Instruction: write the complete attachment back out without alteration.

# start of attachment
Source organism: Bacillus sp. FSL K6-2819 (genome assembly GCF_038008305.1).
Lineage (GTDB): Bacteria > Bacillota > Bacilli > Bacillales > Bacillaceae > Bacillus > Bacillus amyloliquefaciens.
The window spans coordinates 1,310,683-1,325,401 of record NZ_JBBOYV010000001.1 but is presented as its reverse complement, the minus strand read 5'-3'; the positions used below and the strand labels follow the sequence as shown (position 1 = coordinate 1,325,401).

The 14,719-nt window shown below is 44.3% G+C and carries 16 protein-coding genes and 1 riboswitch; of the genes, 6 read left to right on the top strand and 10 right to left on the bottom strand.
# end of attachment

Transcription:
Source organism: Bacillus sp. FSL K6-2819 (genome assembly GCF_038008305.1).
Lineage (GTDB): Bacteria > Bacillota > Bacilli > Bacillales > Bacillaceae > Bacillus > Bacillus amyloliquefaciens.
The window spans coordinates 1,310,683-1,325,401 of record NZ_JBBOYV010000001.1 but is presented as its reverse complement, the minus strand read 5'-3'; the positions used below and the strand labels follow the sequence as shown (position 1 = coordinate 1,325,401).

The 14,719-nt window shown below is 44.3% G+C and carries 16 protein-coding genes and 1 riboswitch; of the genes, 6 read left to right on the top strand and 10 right to left on the bottom strand.